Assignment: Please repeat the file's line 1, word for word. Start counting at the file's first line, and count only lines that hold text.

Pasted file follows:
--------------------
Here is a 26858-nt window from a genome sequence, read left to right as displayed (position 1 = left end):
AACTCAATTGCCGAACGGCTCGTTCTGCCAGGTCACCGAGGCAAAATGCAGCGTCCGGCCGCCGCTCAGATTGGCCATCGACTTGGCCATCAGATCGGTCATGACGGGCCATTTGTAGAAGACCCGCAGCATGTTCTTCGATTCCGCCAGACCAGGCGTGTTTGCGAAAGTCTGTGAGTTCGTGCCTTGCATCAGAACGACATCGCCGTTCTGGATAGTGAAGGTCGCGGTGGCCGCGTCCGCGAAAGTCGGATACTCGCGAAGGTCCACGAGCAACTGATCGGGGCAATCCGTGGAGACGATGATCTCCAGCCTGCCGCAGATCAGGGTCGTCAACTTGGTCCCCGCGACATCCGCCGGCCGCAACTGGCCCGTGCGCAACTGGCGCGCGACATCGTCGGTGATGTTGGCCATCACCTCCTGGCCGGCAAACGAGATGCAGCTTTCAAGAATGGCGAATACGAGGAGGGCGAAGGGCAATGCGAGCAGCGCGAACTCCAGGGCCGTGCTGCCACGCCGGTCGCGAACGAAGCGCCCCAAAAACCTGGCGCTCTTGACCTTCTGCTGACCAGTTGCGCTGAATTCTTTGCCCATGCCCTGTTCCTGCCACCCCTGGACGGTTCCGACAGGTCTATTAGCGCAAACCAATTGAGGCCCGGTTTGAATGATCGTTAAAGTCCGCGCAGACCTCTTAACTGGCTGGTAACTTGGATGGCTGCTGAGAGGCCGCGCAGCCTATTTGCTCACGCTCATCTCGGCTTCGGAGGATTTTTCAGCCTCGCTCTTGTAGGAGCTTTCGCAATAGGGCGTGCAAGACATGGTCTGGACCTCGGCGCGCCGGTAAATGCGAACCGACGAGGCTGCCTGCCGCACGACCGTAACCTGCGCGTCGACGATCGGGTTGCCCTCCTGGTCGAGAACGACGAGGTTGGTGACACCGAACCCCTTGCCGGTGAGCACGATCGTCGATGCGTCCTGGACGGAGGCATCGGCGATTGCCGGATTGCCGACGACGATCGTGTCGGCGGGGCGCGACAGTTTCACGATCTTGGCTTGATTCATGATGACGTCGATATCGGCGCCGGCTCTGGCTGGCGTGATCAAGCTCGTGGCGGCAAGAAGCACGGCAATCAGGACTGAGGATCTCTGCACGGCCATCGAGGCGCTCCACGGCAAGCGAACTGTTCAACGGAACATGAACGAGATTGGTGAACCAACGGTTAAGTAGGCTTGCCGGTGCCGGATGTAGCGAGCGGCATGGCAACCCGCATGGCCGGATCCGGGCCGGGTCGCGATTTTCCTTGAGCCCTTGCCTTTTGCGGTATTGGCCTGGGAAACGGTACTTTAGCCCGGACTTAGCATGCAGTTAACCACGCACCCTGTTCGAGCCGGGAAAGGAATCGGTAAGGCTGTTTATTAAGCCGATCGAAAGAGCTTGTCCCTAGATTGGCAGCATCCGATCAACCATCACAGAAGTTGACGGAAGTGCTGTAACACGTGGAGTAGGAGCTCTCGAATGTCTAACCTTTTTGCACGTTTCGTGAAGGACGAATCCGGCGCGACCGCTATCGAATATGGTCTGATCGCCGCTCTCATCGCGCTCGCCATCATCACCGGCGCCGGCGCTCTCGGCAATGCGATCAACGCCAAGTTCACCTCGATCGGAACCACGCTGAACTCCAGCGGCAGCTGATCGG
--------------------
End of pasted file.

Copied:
Here is a 26858-nt window from a genome sequence, read left to right as displayed (position 1 = left end):